Andrew: You like to use the term “for purpose” instead of “not for profit”. Why is that?

Neil: Yes, I often get into healthy debates regarding this with some management educators because they continue to refer to our sector as “not-for-profit”. Sure, it is technically correct. But to me not-for-profit doesn’t capture the type of organisation we need to be. We do everything that an ASX listed company does, except distribute profits to shareholders.

You can’t run residential facilities for vulnerable kids in Cape York and not be running a highly professional business. You must be laser-like in your standards and practices. Can you imagine working with the most vulnerable people in society? They have already been traumatised. We are working in the most remote parts of Australia. We have children in pyjamas in those residential facilities. What could go wrong? Therefore, we must be highly professional about everything that we do. That is why I am passionate about the term “for purpose”, because it is a business and it is a business that focuses on helping vulnerable kids.

Without a margin, there is no mission. 

I worked for the Mater Hospital for over six years and one of the great lessons I learnt there was that “without a margin there is no mission”. I have been criticised over time, perhaps less now. But in the early days they would say “Neil, you are very money focused” and I would say “absolutely”. Because if we don’t have the money, we can’t help the children. If we don’t have the money, we can’t employ the best staff. Is it about the money? Yes, it is about the money because then we can deliver upon our purpose.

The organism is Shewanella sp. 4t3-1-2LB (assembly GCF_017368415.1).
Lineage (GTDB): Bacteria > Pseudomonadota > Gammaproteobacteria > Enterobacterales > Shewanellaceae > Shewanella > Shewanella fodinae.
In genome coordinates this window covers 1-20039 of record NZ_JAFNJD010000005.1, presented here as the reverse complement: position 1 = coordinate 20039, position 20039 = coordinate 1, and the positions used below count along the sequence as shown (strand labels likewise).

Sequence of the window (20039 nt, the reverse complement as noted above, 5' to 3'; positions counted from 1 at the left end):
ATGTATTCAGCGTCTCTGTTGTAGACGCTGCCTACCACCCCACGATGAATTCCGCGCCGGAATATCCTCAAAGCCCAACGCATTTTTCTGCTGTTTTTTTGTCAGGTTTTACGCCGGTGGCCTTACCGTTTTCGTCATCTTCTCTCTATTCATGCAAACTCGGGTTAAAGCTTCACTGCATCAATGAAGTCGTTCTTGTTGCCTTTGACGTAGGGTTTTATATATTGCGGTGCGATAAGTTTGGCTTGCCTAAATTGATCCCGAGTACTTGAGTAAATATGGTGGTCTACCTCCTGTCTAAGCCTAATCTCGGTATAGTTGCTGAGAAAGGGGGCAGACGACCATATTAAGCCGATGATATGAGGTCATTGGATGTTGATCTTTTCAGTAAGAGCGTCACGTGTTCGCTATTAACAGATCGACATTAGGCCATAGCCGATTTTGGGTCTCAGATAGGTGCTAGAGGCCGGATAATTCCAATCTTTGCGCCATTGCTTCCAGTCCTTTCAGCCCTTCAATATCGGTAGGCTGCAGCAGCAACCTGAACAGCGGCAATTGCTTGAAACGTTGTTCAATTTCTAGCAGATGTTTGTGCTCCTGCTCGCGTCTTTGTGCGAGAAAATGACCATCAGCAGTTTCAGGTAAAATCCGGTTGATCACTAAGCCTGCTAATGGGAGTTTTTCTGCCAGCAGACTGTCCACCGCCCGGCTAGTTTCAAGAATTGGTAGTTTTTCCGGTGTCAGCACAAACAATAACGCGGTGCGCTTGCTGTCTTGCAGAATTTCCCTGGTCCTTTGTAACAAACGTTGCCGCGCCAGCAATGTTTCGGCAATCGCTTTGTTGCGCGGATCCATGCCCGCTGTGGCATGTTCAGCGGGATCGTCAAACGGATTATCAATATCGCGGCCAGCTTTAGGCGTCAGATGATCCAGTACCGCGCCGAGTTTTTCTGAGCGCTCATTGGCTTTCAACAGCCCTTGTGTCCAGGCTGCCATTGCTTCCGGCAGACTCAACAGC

I believe you need to be able to crystallise a “for purpose” statement in 20 words or less. Ours is “The prevention and treatment of child abuse and neglect.” That is our purpose.  What is our vision? A vision to me is what would you see happening if you delivered on the purpose? Our vision is “That all kids have a happy and safe childhood”. Is that going to happen next Wednesday? No, that is an aspirational vision. But we also have an operational vision which says we will help 50,000 kids this year. Last year we assisted 42,000 kids, and that represented an increase of 17% on the previous year. That is an important KPI. Some people are surprised that we have KPIs. Absolutely we do, because this is a business and it is a “for purpose” business.


Andrew: As CEO, what role do you play?

Neil: There are a number of things a CEO must do if they are going to create a high-performance culture, which should be the primary aim.

Firstly, it is about getting clear on the purpose. That is one of the key roles of the CEO. To help the organisation get clarity of purpose. I use the phrase, “You need to be laser-like. Less is more”.

I am sometimes engaged in consulting work to support organisations with their strategic planning process and I find that most organisations want to do lots of stuff. Too much. This is just human nature and most high achieving people want to do lots of stuff. That is admirable, but less is more. So, it is important to be laser-like and focus in on your purpose.